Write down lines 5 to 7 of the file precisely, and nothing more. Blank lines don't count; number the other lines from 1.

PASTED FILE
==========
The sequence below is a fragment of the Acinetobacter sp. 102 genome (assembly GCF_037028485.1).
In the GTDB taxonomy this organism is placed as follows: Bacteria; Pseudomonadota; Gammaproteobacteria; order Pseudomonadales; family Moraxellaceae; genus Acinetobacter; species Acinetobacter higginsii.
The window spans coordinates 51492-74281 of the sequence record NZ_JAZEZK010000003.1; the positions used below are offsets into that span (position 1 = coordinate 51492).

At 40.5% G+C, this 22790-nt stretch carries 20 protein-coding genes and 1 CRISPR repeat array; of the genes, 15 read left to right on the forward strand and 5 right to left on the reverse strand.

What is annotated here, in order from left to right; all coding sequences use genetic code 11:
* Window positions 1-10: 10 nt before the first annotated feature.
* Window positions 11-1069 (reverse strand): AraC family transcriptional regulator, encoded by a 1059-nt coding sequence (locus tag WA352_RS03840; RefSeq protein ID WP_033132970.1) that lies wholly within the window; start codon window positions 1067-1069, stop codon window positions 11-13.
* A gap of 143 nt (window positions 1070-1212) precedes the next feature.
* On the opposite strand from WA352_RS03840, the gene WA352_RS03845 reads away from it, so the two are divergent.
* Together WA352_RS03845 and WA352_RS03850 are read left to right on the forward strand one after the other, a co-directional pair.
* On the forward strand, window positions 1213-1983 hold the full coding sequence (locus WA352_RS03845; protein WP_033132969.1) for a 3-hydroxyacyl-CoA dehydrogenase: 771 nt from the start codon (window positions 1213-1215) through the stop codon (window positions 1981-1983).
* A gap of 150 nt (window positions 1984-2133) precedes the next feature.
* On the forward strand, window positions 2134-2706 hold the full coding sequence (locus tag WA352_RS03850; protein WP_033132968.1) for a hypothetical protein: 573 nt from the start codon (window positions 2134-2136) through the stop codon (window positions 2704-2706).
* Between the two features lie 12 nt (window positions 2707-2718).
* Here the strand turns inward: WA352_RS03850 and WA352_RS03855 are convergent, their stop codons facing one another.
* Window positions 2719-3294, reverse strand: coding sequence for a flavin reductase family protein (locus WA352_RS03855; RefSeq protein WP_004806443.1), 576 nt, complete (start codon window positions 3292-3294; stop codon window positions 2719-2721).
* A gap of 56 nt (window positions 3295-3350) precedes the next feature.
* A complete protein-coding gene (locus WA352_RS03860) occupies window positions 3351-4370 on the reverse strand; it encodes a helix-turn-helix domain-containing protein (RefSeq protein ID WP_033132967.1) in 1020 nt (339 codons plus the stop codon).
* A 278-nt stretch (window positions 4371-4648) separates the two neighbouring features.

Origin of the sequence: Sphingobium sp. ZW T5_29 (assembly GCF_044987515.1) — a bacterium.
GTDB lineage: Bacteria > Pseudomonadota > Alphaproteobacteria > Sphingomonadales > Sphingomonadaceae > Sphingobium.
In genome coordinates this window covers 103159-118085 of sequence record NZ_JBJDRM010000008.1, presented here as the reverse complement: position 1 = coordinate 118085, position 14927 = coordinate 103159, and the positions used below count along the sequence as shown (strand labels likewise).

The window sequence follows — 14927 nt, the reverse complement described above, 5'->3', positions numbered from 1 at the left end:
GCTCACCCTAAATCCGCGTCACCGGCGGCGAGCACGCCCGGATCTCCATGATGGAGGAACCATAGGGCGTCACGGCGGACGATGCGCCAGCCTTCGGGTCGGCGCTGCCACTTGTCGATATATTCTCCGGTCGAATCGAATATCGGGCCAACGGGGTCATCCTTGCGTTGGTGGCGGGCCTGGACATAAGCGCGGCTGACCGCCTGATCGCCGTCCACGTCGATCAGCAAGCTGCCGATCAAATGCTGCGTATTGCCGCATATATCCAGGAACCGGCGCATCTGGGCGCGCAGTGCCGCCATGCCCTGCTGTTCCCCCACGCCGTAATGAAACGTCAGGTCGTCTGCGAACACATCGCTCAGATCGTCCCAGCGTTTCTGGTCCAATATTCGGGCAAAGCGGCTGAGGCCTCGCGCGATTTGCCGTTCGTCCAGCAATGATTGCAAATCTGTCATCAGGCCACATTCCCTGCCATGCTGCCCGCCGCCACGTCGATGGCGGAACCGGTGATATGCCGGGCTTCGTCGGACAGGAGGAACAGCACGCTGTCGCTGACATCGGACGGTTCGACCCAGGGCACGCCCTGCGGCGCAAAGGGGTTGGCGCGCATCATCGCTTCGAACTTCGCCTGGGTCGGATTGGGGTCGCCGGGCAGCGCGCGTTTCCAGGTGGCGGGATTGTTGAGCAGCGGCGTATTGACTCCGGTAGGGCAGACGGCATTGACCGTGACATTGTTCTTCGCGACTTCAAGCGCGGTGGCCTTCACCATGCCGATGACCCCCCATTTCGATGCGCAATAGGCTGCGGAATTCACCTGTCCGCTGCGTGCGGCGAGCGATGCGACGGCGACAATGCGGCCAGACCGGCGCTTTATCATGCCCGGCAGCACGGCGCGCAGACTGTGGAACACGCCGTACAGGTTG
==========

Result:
What is annotated here, in order from left to right; all coding sequences use genetic code 11:
* Window positions 1-10: 10 nt before the first annotated feature.
* Window positions 11-1069 (reverse strand): AraC family transcriptional regulator, encoded by a 1059-nt coding sequence (locus tag WA352_RS03840; RefSeq protein ID WP_033132970.1) that lies wholly within the window; start codon window positions 1067-1069, stop codon window positions 11-13.